Judgment, Supreme Court, New York County (Carol Berkman, J. on motions; Charles H. Solomon, J. at suppression hearing; William A. Wetzel, J. at jury trial and sentence), rendered December 18, 2006, convicting defendant of robbery in the first degree, and sentencing him, as a persistent violent felony offender, to a term of 20 years to life, unanimously affirmed.
Published by New York State Law Reporting Bureau pursuant to Judiciary Law § 431.
This opinion is uncorrected and subject to revision before publication in the Official Reports.
Gonzalez, P.J., Tom, Sweeny, Buckley, Acosta, JJ.
The court properly denied defendant's suppression motion. The hearing evidence, including the lineup photographs, establishes that the lineup was not unduly suggestive (see People v Chipp, 75 NY2d 327, 336 , cert denied 498 US 833 ). Because all of the lineup participants were seated, height differences were sufficiently minimized. The lineup was not rendered suggestive by the fact that the victim described the robber as wearing a brown jacket or sweater, and defendant was the only lineup participant wearing a brown outer garment. This common article of clothing was not so distinctive as to unduly influence the identification (see People v Gilbert, 295 AD2d 275, 277 , lv denied 99 NY2d 558 ), particularly since the passage of nearly two weeks between the crime and the lineup would have reduced the significance of any similarity between an unremarkable garment worn by a lineup participant and one worn by the described suspect (see People v Cruz, 55 AD3d 365 , lv denied 11 NY3d 924 ).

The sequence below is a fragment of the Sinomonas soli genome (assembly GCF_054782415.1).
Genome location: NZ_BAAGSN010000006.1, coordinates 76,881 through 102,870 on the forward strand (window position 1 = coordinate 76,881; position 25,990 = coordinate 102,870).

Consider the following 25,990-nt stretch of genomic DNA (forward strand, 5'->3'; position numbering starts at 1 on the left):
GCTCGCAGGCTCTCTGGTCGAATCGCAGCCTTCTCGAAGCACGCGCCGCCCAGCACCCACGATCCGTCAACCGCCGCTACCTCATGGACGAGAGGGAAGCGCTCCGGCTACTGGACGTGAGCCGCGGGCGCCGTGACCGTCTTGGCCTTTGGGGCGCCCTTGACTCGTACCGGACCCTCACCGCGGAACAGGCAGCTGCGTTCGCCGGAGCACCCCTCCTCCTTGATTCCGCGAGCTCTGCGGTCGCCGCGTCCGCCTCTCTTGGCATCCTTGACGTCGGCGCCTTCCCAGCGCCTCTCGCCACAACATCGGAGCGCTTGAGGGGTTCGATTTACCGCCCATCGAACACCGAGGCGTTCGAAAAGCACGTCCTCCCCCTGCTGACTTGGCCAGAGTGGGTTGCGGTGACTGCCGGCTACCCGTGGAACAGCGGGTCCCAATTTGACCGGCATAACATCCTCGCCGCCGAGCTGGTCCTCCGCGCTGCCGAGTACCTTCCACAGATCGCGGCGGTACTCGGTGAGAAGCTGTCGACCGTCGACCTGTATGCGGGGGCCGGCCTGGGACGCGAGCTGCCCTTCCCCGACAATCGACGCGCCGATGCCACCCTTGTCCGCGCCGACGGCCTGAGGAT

The hearing court properly precluded defendant from using a complaint report prepared by a non-testifying officer to refresh the testifying officer's recollection of the victim's description of the robber's clothing, since the officer's recollection was clear and did not need to be refreshed (see People v Henry, 297 AD2d 585 , lv denied 99 NY2d 559 ). In any event, there was no prejudice to defendant, because the court, as trier of fact, was made aware of the contents of the report, and because the difference between the clothing descriptions in the report and the officer's testimony was insignificant with regard to the issue of suggestiveness.
We have considered and rejected defendant's remaining argument.
THIS CONSTITUTES THE DECISION AND ORDER OF THE SUPREME COURT, APPELLATE DIVISION, FIRST DEPARTMENT.
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